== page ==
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This topic contains 56 replies, has 13 voices, and was last updated by  Trevor Larkum 6 days, 3 hours ago.

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    Trevor Larkum

    Charging Methods The Zoe has three methods of charging, considered here in terms of increasing cost and complexity but reducing charging time: Standar
    [See the full post at: Charging]



    Very nice.

    There are interesting Wall Boxes with 3 phases at 16 A, which makes 11 kW and give a 2h loading time.

    I once gathered the price in Germany for the model AMAX 11 plus (a search engine will provide the interested reader with further infos) which totalled to around 800 Euros + VAT.

    While the 1 phase 32 A sounds quite interesting – the 32 A requires some special handling on your electrical system at home…I don’t know if this is easier than a 3 phase 16 A Wall Box.

    The only thing I’m not sure whether the 11 kW WBs are compatible with the Zoe charger.




    You are quite right, Umbi.
    Here in the Netherlands we have standard 3 x 230 Volt/ 16 Amps.
    A 32 Amps system is much more expensive so it would be very worthwhile to have the possibility to use 3 x 230V/16A !



    Are there any information on how the battery temperature is handled in ZOE?
    I’ve heard Leaf only has a standard ventilator for the battery and there have been unsatisfied (with range) buyers in the USA’s hot states Arizona etc.
    Opel Ampera for examle has its battery in a liquid that keeps its temperature stabile by the the battery’s own power.



    Here in Scotland, the Energy Savings Trust will be offering ‘free’ home chargers, subject to a home survey by their preferred supplier, they are hoping to offer the 32a wall box which will speed up charging for all ev’s. Here our fuse box has two 32a fuses in place, one is for the electric shower and the other is for the oven in the kitchen so it’s not unusual to have that load on a household system, there is also a great charity in the UK called Zero Carbon World, where they donate charging units to hotels, restaurants, bars, visitor centre’s etc to offer their services to EV owners for free or very low cost, the idea being that if they have a charger they will encourage EV owners to visit their establishment either to stay overnight, have lunch or dinner, visit their stores etc and their EV can be charged whilst there. The charging units aren’t anything too fancy it is modular and has a 32a socket, and a 13a socket on the same charging unit.



    Have completed application form for the free Chargemaster charging point, which is a some kind of scheme with British Gas and Polarnetwork. I am waiting for someone presumably British Gas to do a survey of my garage and electrics. I will keep all informed of the progress.


    Trevor Larkum


    As far as I know Renault has released nothing publicly about how the battery is cooled – which suggests it does not have a sophisticated cooling system. Given the trouble Renault’s partner Nissan has had with its Leaf in hot climates in Arizona and elsewhere in the US one might wonder if any launch delays are connected to revisions to the cooling system.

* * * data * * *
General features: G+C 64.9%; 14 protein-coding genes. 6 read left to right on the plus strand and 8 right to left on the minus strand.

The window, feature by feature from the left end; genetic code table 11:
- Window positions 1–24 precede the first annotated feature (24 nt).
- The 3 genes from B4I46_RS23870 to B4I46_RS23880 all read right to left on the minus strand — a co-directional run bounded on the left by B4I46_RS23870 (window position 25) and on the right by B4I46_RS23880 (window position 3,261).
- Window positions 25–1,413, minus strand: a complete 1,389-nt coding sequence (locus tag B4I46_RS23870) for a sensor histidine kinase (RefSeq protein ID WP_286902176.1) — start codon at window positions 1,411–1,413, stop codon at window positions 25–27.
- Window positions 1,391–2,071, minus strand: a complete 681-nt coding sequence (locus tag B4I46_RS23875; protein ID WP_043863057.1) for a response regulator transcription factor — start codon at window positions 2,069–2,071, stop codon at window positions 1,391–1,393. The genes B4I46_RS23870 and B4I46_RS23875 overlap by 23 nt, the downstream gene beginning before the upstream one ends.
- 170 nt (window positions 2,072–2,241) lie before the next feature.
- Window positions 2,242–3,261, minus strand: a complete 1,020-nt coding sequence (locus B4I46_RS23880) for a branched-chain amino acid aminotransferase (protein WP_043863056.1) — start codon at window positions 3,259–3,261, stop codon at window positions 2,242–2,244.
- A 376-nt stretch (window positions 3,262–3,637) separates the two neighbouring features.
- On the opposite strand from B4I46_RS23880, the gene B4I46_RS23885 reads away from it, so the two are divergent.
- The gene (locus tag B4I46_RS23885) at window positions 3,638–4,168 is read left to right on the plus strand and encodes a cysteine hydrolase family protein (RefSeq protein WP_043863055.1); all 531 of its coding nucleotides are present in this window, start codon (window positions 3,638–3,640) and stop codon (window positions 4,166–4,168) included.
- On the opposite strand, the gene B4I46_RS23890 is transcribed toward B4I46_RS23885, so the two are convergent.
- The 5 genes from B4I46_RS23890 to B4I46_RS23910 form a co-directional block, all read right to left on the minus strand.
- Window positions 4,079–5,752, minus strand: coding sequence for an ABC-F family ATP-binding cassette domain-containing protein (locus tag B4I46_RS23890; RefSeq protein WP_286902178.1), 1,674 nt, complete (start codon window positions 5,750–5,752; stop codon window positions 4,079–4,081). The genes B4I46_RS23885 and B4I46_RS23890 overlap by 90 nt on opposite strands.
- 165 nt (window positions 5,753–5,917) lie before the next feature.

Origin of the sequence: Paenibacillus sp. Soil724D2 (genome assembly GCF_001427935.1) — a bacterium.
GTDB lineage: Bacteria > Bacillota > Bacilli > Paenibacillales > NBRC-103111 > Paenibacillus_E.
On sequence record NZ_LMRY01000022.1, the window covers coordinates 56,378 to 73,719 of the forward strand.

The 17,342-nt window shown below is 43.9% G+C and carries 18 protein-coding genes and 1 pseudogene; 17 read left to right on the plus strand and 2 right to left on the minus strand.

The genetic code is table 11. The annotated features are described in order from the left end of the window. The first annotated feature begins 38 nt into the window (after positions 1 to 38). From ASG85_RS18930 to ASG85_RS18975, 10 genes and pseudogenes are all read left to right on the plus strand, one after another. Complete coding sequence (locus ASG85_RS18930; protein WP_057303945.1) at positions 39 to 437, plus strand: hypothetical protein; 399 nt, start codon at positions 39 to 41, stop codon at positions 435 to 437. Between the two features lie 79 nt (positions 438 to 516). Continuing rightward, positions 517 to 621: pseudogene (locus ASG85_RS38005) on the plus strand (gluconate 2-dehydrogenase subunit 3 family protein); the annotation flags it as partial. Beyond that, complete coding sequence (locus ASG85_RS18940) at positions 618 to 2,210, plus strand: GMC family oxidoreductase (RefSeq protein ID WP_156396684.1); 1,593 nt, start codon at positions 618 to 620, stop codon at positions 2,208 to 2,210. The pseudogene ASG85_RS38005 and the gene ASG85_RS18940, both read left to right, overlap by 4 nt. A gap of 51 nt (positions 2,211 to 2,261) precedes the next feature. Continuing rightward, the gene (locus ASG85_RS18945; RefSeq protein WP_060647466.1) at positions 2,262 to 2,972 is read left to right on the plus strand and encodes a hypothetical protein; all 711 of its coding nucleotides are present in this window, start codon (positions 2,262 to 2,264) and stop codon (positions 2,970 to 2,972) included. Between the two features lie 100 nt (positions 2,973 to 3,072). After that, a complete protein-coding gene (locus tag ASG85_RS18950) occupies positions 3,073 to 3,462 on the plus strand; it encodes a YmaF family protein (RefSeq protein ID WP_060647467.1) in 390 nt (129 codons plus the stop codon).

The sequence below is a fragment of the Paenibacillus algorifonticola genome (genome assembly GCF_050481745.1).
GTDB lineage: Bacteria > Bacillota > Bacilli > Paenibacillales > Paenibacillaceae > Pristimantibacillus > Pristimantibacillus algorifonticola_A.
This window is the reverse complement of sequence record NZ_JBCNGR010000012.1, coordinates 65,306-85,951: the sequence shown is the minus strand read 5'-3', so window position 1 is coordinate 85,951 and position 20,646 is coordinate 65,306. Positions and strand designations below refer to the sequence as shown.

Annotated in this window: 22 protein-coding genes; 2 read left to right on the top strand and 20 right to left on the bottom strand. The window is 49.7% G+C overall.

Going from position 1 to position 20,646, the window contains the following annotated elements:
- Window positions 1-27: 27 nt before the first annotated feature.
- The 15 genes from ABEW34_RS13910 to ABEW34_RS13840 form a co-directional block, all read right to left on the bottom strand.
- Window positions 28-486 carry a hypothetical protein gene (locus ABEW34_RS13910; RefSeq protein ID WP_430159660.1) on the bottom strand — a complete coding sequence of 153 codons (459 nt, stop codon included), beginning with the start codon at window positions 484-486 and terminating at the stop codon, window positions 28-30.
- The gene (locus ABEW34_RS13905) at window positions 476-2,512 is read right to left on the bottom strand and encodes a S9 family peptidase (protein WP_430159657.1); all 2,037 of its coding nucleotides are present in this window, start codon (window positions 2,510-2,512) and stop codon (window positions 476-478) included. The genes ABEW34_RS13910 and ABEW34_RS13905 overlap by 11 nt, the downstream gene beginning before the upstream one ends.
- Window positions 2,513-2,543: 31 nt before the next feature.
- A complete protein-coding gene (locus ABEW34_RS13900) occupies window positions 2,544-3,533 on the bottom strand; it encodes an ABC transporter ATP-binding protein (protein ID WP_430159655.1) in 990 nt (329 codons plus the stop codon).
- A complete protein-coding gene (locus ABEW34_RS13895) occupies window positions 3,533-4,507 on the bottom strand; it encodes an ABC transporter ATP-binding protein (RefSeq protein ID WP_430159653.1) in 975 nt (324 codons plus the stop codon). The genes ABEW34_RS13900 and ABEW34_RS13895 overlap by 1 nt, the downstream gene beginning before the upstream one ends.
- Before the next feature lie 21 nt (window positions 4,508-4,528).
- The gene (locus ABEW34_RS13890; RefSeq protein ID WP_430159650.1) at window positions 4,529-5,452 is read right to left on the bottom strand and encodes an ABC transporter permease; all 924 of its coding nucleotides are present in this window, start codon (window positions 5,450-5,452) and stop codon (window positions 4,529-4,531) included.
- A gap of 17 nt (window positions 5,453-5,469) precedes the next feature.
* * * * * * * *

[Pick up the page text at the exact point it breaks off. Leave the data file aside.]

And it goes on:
Trevor Larkum

    Looking forward to the details, Mervyn. At some point I’ll write up the options for subsidised chargers around the UK.



    Hi Umbi

    In answer to some of your questions, in the UK the standard domestic supply is single phase with a 100amp supply. So a 3 phase unit would be a wasted investment, hence the 32amp unit.

    with regards to special precautions you are on the money and these units are treated in the same way as an electric shower i.e. dedicated supply from the consumer unit, RCD and MCB protection. In addition in the Uk a dedicated earth is also required.

    The main question to ask before making any purchasing decision is what is the rating of the on board charger. all the Japanese cars are currently single phase (J1772 connector on the car) so not point in wasting money on a 3 phase unit plus a typical car has a 3.3kW on board charger so going 32 over 16amps is questionable except the price of the charger should be the same and you are future proofing the investment.



    Hi Bob

    would like to raise a couple of points if I may the rating of the charger to a degree is a red herring as the on board charger is the defining factor. Cars on the market today only have around a 3.3 kW on board charger. The 7kW charge point is really future proofing.

    With regards using a 13amp socket, A well known EV manufacture has sent a letter to it owners saying only use this type of socket in an emergency plus the standard socket for all public charging in Scotland is via “62196-2” which allows the charge point to communicate to the car and deliver that magic 32amps.

    With regards the units supplied by Zero Carbon world many were commercial Commando sockets which I understand only the v expensive Tesla could use. Further more these sockets have no shutter protection, hence are only allowed in commercial applications ask can give a shock if say a child or other stuck their fingers in it.

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